OK. I know, that was a lame joke. I hope you aren’t coming to this blog for humour.
Let me tell you about something that happened to me a few years ago, before I was Registrar of the College of Physiotherapists of Ontario.
I called a sports rehab clinic where I’d been before, to see a physio for treatment for lower back pain. I was assessed and received treatment three times over a two-week period. It wasn’t until then that the clinic asked for payment. After I paid, I was handed a receipt signed by a PT who wasn’t the person I’d seen. I thought it was an error, so I asked the receptionist about it. She told me not to worry because the guy I’d been seeing was a support person and the PT whose name appeared on the receipt was happy to have the billing go out under her name and registration number.
What’s this got to do with consent? Well, I was not informed that the person treating me was not a PT. It was reasonable for me to assume that he was, since when I called to make the appointment, I asked for a PT. When this fellow talked to me about my treatment plan and when I signed the form, I was consenting to receiving treatment from a physiotherapist, not a support person. So, in fact, he did not have consent to treat me at all. There are other problems with this arrangement, including the fact that it’s inappropriate for support personnel to conduct assessments, but that’s a subject for another day.
Sometimes we regulators can make the idea of consent sound tricky, but I don’t think it really is. As a patient, I can only give my informed consent if you have given me all of the information that I need to make choices about my care. The Health Care Consent Act outlines some of the things that patients need to know, but it’s really common sense. You need to give the patient all of the information that a reasonable person would need to know to make a decision about treatment (that includes things like what the treatment plan will look like, what my options are, whether there is support personnel involved and how many visits I can anticipate will be needed).
Signed consent forms are the icing on the cake—they are a good way for the PT to demonstrate that he or she had the consent conversation with the patient. But what if there is no conversation: what if, instead, the patient fills in a form on a clipboard at the reception before even meeting the PT? Without a detailed conversation with the physiotherapist immediately, that’s probably not consent.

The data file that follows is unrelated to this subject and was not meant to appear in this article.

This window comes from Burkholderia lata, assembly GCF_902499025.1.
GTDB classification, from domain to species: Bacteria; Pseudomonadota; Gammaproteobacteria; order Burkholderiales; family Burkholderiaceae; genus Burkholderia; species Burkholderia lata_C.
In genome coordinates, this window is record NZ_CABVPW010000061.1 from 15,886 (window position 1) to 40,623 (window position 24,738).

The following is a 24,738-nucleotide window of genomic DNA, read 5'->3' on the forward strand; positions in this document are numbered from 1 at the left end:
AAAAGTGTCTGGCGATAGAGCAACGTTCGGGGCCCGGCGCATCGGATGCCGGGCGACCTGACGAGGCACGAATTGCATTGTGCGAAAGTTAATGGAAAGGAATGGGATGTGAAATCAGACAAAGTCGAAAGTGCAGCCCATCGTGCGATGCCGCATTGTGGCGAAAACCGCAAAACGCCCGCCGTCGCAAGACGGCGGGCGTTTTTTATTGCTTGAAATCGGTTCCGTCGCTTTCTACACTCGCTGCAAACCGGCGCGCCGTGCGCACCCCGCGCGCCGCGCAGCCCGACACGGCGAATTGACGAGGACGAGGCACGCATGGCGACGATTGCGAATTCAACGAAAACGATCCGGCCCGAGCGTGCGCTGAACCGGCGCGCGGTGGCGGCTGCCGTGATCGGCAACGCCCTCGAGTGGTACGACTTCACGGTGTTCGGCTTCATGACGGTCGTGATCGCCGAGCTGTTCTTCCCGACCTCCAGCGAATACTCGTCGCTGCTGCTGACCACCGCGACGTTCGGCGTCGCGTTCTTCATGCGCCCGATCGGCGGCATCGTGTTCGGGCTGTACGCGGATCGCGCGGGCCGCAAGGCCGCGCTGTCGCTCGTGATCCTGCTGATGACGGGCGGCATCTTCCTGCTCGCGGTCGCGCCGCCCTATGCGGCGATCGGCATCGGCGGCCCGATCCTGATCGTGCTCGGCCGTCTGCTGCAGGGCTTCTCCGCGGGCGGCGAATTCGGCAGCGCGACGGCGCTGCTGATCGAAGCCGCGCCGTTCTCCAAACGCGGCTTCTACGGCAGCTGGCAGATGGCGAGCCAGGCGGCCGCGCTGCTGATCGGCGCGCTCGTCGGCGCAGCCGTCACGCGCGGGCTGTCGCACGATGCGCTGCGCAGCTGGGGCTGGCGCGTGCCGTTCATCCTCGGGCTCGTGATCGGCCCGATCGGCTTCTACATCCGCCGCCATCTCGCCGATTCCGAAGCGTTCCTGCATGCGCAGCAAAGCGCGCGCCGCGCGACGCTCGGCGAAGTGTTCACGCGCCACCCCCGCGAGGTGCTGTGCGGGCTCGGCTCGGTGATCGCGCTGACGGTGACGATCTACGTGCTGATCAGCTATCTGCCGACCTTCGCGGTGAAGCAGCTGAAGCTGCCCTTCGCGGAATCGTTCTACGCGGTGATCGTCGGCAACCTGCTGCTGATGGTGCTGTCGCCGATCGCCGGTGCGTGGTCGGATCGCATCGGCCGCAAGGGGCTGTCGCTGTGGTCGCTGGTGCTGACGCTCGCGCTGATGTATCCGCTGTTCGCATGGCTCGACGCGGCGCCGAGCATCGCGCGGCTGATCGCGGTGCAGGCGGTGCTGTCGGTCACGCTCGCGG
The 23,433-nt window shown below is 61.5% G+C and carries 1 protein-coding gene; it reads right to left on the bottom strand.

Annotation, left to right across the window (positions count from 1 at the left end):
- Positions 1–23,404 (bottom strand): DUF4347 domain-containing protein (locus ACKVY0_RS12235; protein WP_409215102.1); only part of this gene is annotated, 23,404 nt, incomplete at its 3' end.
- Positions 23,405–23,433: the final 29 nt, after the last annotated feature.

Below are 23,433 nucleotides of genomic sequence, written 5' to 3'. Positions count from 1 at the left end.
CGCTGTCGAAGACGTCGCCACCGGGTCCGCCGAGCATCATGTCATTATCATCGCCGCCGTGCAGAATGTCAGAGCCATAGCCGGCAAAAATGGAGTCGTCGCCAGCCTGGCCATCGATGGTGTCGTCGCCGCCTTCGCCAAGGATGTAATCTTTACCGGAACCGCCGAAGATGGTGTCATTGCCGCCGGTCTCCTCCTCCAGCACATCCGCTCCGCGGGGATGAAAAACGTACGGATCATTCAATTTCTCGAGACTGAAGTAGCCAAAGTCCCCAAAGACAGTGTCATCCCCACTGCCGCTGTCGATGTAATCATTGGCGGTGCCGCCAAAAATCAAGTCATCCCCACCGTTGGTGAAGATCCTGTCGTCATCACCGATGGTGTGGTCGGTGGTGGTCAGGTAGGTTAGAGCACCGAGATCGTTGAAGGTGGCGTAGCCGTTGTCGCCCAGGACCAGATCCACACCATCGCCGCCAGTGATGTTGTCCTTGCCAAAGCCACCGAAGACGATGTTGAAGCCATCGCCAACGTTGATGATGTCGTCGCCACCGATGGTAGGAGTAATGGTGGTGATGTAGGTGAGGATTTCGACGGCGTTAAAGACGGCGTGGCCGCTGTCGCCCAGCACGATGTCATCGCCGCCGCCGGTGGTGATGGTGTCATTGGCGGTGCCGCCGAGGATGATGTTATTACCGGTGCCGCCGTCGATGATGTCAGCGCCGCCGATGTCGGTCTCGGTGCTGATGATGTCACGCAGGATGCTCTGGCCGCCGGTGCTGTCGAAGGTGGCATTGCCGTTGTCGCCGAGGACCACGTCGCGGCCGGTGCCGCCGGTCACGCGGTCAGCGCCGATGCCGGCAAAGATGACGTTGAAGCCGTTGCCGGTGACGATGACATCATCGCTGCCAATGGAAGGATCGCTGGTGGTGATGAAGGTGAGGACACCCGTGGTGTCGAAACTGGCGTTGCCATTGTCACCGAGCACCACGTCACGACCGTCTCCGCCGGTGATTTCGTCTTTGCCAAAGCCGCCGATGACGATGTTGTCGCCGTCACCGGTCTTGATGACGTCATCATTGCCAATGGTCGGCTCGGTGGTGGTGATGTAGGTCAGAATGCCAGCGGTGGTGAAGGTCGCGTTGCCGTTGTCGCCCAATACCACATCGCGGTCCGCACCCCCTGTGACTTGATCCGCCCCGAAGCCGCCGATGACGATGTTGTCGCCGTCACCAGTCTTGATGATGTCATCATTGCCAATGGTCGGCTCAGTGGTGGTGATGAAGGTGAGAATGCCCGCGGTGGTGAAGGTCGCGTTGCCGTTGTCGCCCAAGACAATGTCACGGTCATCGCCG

In 2007, a researcher looked at how physios in private practice understood informed consent. She found that the PTs thought of informed consent as part of their routine clinical explanations, rather than a process of providing choices. The PTs were more concerned about ensuring a good outcome than enhancing the patient’s ability to make a choice. On the one hand, that’s great—I speak on behalf of all your patients when I tell you how much we appreciate your focus on our well-being. But on the other hand, it’s my body and what happens to it ought to be my decision.
Perhaps it seems like I am oversimplifying. Maybe you work in a place with a number of other professionals on a team and the administrative requirements are for one consent form to be filled out at the beginning of the treatment. As long as there is a real conversation, that’s OK. One team member can obtain consent on behalf of the other care providers. The test is whether the right information was provided and understood by the patient.
Think about this like any other task you might assign to someone else. You may assign obtaining consent, but only if the person who is having the conversation with the patient is appropriately trained and knowledgeable.
Did the patient know who was going to be treating her? Did she understand any potential side effects? Did she know what options she had for treatment? Did she understand her treatment plan and, if it involved support personnel, when she would be reassessed by a PT?
If the answer to each of these questions is yes, it sounds like you got consent. And if the treatment changes as the patient progresses, you should get fresh consent and that doesn’t have to be a form—it can be a conversation and a note in the file (please don’t forget to document that you got consent—there are so many ways it can go badly if you don’t). Remember, the conversation is about offering the patient choice: it’s not about telling them what will happen next.
I have another story about consent. My daughter was delivered by emergency C-section. There I am, with six hours of labour behind me, being rushed to an emergency room. Around me, a battalion of nurses and residents running along beside me. “Do you consent to a C-section because your baby is not getting enough oxygen?” frantically asks a stranger in a mask. And my nod is recorded on my chart. No way was that informed consent. But my fantastic 13-year-old daughter is a good reminder to this regulator that in emergencies sometimes even the most sensible rules need to bend.
Your turn. Have you had consent conundrums? What are your challenges?
 Clare M. Delany, “In private practice, informed consent is interpreted as providing explanations rather than offering choices: a qualitative study,” Australian Journal of Physiotherapy 2007, Vol. 53: 171-177.
Briefing Note: Health Care Consent Act
E-Learning Module: Consent